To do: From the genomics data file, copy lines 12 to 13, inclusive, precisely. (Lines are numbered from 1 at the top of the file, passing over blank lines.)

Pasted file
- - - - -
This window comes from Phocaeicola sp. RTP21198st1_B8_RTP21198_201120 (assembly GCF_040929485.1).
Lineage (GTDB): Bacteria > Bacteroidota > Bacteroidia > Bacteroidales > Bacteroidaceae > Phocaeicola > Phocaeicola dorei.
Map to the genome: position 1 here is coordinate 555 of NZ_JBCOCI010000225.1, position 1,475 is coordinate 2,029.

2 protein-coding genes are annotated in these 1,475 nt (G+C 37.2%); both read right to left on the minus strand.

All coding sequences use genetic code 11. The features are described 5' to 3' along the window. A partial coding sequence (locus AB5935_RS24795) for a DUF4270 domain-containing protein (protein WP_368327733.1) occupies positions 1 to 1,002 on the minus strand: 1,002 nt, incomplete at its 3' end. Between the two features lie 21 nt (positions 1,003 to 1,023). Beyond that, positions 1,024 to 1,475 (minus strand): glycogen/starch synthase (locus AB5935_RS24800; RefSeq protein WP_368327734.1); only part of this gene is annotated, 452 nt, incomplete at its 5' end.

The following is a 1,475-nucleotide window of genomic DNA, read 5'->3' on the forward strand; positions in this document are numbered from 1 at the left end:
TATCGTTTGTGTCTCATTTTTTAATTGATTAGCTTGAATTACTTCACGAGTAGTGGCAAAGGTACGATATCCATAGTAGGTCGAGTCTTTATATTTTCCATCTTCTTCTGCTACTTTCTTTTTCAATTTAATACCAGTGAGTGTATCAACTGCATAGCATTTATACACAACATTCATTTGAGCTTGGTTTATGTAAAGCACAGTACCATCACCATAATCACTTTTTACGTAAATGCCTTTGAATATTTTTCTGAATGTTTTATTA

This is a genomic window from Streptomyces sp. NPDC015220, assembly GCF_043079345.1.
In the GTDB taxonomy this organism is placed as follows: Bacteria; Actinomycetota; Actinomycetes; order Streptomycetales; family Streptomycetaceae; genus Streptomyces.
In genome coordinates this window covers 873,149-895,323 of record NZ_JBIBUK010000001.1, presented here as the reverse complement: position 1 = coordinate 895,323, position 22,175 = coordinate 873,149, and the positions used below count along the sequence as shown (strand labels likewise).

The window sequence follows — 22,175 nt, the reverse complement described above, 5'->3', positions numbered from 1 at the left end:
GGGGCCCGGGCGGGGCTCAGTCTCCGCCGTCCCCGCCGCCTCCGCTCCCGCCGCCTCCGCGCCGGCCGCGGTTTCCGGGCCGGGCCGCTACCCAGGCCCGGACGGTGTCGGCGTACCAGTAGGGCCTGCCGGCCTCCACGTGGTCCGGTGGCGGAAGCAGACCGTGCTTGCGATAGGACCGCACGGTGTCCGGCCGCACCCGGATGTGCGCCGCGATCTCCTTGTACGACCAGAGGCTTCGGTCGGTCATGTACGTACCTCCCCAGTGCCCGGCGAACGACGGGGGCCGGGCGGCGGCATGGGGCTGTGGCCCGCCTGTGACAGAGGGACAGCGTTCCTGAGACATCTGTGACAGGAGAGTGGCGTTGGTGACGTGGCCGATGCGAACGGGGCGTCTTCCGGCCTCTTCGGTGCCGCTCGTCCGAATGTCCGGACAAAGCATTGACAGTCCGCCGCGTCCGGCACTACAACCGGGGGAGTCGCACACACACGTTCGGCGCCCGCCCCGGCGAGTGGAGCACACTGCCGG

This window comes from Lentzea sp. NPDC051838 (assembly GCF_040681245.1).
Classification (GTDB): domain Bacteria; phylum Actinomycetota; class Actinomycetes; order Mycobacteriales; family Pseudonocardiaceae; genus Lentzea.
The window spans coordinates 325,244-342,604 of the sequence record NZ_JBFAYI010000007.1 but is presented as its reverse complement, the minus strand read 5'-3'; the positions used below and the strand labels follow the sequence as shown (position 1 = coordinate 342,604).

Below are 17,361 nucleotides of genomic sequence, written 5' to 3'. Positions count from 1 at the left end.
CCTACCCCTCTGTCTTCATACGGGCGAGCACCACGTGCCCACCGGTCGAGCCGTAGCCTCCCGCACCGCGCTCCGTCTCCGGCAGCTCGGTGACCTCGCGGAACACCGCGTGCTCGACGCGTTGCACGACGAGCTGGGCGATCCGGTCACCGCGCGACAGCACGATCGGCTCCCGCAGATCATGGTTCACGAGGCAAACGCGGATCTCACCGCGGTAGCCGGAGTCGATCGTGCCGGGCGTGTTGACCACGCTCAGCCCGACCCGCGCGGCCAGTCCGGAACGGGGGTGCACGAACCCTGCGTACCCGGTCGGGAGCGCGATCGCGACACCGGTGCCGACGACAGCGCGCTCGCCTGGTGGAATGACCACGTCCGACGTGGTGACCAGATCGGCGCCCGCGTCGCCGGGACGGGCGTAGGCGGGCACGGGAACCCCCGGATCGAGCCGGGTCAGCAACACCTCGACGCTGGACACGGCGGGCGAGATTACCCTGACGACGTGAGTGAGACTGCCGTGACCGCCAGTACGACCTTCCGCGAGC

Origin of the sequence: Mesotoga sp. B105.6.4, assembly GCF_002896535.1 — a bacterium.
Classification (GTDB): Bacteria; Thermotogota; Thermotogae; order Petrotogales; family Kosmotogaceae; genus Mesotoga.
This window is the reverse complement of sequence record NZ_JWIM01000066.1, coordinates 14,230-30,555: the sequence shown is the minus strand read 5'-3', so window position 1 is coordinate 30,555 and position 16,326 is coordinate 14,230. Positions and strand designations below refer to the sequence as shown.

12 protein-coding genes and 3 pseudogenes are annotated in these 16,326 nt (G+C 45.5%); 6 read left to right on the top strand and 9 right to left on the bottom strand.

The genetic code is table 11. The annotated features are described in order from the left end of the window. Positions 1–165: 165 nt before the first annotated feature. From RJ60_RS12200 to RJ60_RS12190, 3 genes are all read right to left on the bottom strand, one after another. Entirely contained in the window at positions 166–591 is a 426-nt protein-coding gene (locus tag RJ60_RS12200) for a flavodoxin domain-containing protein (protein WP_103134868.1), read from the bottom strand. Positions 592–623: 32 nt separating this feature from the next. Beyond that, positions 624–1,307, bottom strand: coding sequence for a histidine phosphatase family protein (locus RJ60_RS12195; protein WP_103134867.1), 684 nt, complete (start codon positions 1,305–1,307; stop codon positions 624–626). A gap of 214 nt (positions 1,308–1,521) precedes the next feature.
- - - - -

GGGGCCCGGGCGGGGCTCAGTCTCCGCCGTCCCCGCCGCCTCCGCTCCCGCCGCCTCCGCGCCGGCCGCGGTTTCCGGGCCGGGCCGCTACCCAGGCCCGGACGGTGTCGGCGTACCAGTAGGGCCTGCCGGCCTCCACGTGGTCCGGTGGCGGAAGCAGACCGTGCTTGCGATAGGACCGCACGGTGTCCGGCCGCACCCGGATGTGCGCCGCGATCTCCTTGTACGACCAGAGGCTTCGGTCGGTCATGTACGTACCTCCCCAGTGCCCGGCGAACGACGGGGGCCGGGCGGCGGCATGGGGCTGTGGCCCGCCTGTGACAGAGGGACAGCGTTCCTGAGACATCTGTGACAGGAGAGTGGCGTTGGTGACGTGGCCGATGCGAACGGGGCGTCTTCCGGCCTCTTCGGTGCCGCTCGTCCGAATGTCCGGACAAAGCATTGACAGTCCGCCGCGTCCGGCACTACAACCGGGGGAGTCGCACACACACGTTCGGCGCCCGCCCCGGCGAGTGGAGCACACTGCCGG

This window comes from Lentzea sp. NPDC051838 (assembly GCF_040681245.1).